I take vacations and every lawyer and person should take vacations. It’s good to recharge your batteries. It’s good to have fun, relax, experience new things.
What I don’t do is ever shut down. I’ve been in line for a ride at Disney with a crying kid and grudgingly promised him another ice cream so I can get him to calm down and allow me to call back a client that appeared to have a desperate question. I’ve drawn some funny looks when I stepped out of a movie to call a potential client. Once I was hiking and had no phone service until suddenly multiple bars appeared when I got to the top of a mountain. It was a breathtaking scene, but that didn’t stop me from calling back a lawyer who wanted to discuss a case. You never know when you can get a great settlement or progress on a case so waiting too long to call back is not an option to me.
Maybe I’m a freak, but the point is that you really are never fully checked out if you are doing a good job and really care about your clients. If you are in a place where you absolutely can’t be reached, you have someone competent covering for you and a real plan in place.
This to me is obvious customer service stuff. Which is why I was confused when a defense attorney I know was complaining about a lawyer who had been vacationing all summer and wouldn’t return calls to discuss settling the case.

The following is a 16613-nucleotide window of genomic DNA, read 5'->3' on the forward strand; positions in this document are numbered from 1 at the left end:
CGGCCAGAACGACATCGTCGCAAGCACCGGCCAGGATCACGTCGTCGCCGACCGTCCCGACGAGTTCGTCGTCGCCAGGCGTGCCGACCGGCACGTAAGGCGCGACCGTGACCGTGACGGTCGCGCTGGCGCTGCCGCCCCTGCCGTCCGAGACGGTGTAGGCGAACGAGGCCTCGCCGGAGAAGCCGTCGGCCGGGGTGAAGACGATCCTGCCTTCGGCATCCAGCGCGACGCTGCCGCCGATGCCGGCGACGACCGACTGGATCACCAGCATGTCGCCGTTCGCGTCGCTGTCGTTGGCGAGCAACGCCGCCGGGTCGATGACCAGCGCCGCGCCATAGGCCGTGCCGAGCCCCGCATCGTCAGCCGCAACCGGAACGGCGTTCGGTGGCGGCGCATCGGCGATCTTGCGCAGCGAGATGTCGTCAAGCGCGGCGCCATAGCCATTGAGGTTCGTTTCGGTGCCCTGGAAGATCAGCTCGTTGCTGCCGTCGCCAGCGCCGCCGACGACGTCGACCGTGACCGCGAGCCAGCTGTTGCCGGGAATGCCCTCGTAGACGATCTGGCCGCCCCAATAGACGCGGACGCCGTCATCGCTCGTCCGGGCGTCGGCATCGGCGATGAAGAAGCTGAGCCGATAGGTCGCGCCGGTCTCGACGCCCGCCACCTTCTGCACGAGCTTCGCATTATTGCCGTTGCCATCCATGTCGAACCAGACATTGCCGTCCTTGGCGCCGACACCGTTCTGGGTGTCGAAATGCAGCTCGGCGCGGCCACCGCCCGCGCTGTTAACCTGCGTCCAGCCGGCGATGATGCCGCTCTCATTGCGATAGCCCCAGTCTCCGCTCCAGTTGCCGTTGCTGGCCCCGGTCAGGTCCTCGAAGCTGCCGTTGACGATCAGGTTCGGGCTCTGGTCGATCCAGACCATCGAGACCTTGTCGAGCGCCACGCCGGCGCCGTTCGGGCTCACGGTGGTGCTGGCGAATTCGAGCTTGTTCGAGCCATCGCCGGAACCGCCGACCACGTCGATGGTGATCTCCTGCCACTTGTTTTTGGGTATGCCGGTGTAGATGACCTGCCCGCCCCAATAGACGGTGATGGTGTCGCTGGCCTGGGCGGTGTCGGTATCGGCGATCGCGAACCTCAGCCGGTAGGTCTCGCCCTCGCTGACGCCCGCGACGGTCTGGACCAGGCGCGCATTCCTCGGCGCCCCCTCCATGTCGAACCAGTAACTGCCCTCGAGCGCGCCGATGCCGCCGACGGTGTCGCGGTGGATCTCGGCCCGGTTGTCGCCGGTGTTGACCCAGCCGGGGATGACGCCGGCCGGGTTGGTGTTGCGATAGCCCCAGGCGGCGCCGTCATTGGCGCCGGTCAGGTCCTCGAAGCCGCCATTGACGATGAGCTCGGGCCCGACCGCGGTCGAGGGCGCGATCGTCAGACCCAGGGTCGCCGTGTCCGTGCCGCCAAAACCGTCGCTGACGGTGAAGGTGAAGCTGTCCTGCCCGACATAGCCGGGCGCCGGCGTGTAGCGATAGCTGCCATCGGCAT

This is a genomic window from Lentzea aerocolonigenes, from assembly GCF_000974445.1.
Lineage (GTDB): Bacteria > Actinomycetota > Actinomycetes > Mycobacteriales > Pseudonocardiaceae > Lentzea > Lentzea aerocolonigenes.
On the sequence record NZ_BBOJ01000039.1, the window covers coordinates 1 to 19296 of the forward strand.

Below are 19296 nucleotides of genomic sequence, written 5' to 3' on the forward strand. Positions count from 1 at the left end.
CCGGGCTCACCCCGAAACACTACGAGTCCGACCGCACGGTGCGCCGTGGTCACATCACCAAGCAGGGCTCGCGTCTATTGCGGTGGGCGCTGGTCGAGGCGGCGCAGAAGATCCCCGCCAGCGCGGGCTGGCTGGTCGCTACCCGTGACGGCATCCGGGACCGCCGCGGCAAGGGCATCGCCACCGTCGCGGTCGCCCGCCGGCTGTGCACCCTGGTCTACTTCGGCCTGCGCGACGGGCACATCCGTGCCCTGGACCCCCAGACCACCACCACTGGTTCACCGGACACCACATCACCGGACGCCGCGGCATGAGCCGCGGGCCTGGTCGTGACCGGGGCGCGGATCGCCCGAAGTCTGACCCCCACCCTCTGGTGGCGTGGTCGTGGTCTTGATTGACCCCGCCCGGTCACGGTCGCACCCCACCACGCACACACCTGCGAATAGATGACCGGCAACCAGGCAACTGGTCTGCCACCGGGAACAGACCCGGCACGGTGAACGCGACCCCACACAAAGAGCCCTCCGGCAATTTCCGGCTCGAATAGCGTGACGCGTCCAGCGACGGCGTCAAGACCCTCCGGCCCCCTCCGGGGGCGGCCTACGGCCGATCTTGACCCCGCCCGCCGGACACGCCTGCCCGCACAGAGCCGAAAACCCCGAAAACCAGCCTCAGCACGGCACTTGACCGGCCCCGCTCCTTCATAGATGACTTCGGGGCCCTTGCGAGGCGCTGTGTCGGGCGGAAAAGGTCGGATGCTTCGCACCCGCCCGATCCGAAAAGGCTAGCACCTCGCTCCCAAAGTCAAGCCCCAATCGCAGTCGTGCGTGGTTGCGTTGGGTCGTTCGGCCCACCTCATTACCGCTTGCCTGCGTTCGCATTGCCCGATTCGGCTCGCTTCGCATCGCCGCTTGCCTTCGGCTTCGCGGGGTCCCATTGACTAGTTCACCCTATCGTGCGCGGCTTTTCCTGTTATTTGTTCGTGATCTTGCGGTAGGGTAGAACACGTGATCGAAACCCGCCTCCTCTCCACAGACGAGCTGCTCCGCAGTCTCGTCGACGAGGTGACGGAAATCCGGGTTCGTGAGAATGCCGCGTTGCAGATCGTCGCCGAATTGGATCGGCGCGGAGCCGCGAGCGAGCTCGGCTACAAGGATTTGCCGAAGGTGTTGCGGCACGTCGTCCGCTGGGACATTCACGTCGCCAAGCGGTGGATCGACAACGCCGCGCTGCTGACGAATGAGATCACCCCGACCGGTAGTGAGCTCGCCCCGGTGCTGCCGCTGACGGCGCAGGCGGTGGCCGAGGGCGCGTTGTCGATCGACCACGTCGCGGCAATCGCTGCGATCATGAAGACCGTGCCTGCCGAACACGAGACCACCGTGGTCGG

To be clear, the defense attorney wanted to throw money at the lawyer and injured worker to make the case go away. It sounded like the case was more than ready to be settled. I don’t know who the injured worker is, but I’m going to guess that they don’t realize that the reason their case isn’t over yet is because their lawyer is too busy having fun at Lake Geneva or wherever he is.
It’s pretty lame and unacceptable. I’d even be fine if the attorney took a one week vacation and had a voicemail that said when he’d be back in action. You can kind of understand that although I could never operate that way. But to basically check out all summer is a joke, especially when you leave your office in the hands of very young attorneys who have not been properly trained.
These aren’t things you think about before you hire a lawyer, but you should. It’s not at all inappropriate to ask how often they will be gone and if so, who will handle your case in their absence. It’s your life and your injury. You have to look out for you and the time to do that is before you even hire an attorney.